Although school library postings account for a small percentage of the positions posted on Jobline, they tend to garner considerable interest. The “Hot Job” of 2009 was for a teacher librarian with Denver Public Schools. This post was viewed more than 5,000 times. The next most popular post, for a management position with the Rangeview Library District, received 28 percent fewer views, with 3,663.

Chart 3
Library Jobline
Percentage of Total Job Postings by Library Type
2009
284_Chart 3

Salaries
For those lucky enough to find a job, salary is an obvious concern. Unfortunately, it appears that salary was not immune to the cutbacks visible in other areas. Although the average starting hourly wage of job postings2 saw a significant increase from 2007 to 2008 (4.3%), it declined by 2.4 percent during 2009.

Average Starting Hourly Salary of Jobline Postings
2007 – $17.68
2008 – $18.44
2009 – $18.00

Average Hourly Salaries
For Library Staff
Bureau of Labor Statistics

Nationwide
May 2007 – $19.69
May 2008 – $20.40

Colorado
May 2007- $20.73
May 2008 – $21.39

Compared to the Bureau of Labor Statistics’ librarian and library technician salary estimates3 for the nation and for Colorado, the salaries listed for Library Jobline posts are on the low end. This could be due to an uneven distribution of postings according to their level and salaries (i.e. more page positions than administration), skewing the average lower. Another factor may be that the Bureau of Labor Statistics uses actual current wages, rather than starting salaries, in its calculations.  Nevertheless, Library Jobline postings showed a higher percentage increase in average salary from 2007-2008 (4.3%) than did the nation (3.6%) or the state of Colorado as a whole (3.2%).

284_Image 1Salary and MLS Degree
While average salaries overall declined in 2009, the job postings requiring an MLS—though slightly fewer than in previous years—were offering higher average starting wages.  Positions with fewer educational requirements dropped below the average salary from 2 years before.

Most drastic was the drop in salary for job postings preferring an MLS. The decrease of 13.5 percent brought the average down by $2.70 from 2008 to 2009, settling at a significantly lower amount, even, than in 2007.  It seems that although more job postings preferred candidates with an MLS degree, they weren’t necessarily offering monetary compensation for it (see Chart 4).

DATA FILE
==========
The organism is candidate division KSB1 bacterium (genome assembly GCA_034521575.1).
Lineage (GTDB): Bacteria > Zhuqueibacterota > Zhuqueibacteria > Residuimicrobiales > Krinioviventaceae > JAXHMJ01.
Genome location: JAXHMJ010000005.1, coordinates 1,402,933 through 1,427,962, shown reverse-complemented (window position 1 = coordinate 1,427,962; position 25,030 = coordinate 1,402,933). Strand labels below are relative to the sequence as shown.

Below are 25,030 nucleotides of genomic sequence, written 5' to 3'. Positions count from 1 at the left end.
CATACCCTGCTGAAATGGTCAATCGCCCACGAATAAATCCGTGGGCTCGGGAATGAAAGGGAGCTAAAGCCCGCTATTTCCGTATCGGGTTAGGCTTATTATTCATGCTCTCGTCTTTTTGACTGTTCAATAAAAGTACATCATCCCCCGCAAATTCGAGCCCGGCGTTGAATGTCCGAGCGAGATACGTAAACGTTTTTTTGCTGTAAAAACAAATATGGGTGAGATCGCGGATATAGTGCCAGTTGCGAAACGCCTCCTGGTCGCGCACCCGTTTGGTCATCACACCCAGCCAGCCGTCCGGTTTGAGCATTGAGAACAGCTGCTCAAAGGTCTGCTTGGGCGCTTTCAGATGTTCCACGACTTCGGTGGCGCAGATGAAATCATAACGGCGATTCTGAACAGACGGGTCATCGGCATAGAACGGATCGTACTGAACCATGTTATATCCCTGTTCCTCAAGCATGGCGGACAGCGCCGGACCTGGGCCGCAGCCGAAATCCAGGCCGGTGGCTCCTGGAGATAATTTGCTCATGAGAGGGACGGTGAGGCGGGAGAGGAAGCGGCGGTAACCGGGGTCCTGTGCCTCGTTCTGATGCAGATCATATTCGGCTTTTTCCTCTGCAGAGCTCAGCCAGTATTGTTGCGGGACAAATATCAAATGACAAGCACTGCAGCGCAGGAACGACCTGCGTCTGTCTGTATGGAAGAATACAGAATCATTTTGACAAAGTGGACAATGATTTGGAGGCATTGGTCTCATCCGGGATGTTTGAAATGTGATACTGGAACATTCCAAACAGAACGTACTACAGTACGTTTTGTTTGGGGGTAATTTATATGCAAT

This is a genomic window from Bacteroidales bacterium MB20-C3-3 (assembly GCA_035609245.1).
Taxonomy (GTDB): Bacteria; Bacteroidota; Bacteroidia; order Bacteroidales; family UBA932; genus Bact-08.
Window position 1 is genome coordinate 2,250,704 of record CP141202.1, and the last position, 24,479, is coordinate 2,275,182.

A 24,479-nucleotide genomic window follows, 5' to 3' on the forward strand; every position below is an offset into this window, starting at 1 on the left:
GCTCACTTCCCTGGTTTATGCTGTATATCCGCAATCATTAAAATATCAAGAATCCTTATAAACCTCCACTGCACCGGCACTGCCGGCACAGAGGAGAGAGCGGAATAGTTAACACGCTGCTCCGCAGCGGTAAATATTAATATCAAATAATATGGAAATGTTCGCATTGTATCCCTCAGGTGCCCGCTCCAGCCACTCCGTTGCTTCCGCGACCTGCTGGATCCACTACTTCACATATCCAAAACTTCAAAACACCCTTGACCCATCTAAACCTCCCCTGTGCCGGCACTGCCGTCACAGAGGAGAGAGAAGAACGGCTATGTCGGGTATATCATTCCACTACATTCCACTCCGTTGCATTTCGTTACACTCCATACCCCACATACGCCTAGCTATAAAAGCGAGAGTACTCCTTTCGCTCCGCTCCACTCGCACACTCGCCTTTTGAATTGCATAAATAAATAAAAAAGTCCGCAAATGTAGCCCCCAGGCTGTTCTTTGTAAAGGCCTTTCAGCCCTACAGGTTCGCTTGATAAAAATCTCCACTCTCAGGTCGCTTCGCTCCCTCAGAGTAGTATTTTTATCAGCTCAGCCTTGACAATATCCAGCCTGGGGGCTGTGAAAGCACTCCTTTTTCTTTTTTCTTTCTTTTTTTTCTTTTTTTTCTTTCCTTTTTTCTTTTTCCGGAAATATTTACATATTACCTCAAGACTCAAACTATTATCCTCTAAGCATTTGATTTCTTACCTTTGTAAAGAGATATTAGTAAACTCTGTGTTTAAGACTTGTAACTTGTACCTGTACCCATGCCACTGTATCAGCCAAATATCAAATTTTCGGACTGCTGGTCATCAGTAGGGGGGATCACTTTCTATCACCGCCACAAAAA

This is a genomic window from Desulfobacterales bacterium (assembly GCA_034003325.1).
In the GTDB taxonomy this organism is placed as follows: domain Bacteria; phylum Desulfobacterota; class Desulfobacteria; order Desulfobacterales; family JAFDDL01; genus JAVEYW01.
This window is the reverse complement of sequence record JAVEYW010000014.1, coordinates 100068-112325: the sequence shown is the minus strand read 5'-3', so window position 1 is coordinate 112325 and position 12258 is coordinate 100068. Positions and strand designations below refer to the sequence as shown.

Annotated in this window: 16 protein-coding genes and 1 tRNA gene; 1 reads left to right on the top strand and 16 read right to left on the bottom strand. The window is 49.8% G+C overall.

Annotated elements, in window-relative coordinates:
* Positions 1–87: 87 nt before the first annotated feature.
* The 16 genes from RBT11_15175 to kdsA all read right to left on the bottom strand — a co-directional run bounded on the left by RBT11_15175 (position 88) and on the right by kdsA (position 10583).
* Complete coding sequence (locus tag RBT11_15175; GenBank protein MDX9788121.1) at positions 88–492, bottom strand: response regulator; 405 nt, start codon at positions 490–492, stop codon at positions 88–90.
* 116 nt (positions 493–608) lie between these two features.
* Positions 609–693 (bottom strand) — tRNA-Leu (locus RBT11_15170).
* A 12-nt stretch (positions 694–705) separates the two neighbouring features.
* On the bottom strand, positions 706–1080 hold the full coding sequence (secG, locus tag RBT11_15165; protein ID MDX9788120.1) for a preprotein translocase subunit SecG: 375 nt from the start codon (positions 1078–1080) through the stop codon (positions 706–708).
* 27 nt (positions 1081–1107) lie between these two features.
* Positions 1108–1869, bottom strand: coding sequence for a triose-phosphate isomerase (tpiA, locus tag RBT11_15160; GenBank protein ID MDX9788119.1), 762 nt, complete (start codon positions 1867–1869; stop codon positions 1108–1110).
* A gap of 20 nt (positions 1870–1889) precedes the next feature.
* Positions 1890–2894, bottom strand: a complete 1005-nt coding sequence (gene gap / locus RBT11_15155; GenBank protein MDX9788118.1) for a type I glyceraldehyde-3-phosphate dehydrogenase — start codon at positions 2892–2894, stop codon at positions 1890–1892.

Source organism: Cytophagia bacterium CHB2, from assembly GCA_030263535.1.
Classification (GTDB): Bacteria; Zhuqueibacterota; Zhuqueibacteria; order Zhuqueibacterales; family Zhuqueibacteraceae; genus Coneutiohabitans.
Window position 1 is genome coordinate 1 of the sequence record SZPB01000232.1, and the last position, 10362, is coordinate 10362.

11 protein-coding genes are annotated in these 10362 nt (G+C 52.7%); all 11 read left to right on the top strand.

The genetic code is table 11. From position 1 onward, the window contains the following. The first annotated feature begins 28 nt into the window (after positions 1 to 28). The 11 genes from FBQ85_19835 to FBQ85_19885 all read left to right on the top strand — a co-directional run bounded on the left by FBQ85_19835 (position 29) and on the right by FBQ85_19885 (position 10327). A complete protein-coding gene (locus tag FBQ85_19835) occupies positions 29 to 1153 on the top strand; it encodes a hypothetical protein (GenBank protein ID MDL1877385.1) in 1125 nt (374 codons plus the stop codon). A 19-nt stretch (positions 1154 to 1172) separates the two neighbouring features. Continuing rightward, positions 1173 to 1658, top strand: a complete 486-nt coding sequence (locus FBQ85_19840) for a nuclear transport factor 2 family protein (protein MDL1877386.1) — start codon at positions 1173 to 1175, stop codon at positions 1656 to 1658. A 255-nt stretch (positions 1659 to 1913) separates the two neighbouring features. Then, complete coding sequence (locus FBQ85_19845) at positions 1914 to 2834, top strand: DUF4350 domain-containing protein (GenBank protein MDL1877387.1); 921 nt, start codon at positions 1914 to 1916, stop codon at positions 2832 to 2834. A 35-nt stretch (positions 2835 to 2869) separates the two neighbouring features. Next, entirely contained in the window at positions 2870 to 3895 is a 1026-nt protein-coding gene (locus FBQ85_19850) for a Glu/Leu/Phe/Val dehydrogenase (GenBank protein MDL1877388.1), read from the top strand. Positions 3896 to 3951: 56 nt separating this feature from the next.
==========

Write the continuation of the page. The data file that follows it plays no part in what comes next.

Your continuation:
Chart 4
Library Jobline
Average Hourly Salary4 by MLS Degree Requirement
2007, 2008, 2009
284_Chart 4

Conclusion
Without a doubt, the most significant change in Library Jobline’s third year was the drastically lower number of jobs posted—little more than half the number posted in 2008. At the same time, the number of job post views has increased considerably (23%). More people are looking for jobs, but there are fewer job openings, and salaries for those jobs available have decreased. The final months of 2009 saw the number of job posts return to late 2008 levels, showing the slightest signs of the beginnings of a recovery. Even so, Library Jobline stats show the library field still has a long way to go in climbing out of the economic slump.

  1. Maatta, S. (2009). Jobs and pay take a hit. Library Journal, 134(17), 21-29.  
  2. The average includes all levels of library positions, from shelving to administration. The number of job posts at each level would affect the overall average salary for each library type, potentially pushing it toward either the high or low end. Calculations used the starting salary listed for each job post.  
  3. The nationwide and Colorado salaries were calculated using the Bureau of Labor Statistics State and National Occupation Employment and Wage Estimates.  The dollar amounts given are an average of the wages listed for librarians and library technicians.  Salary estimates for 2009 will not be available until May.  For more information, visit http://www.bls.gov/oes/home.htm  
  4. Average hourly salaries for job postings requiring an MLS degree were calculated using the starting salary listed.  

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LRS is part of the Colorado State Library, a unit of the Colorado Department of Education. We design and conduct library research for library and education professionals, public officials, and the media to inform practices and assessment needs. We partner with the Library and Information Science program at University of Denver's Morgridge College of Education to provide research fellowships to current MLIS students.

This project is made possible by a grant from the U.S. Institute of Museum and Library Services (IMLS).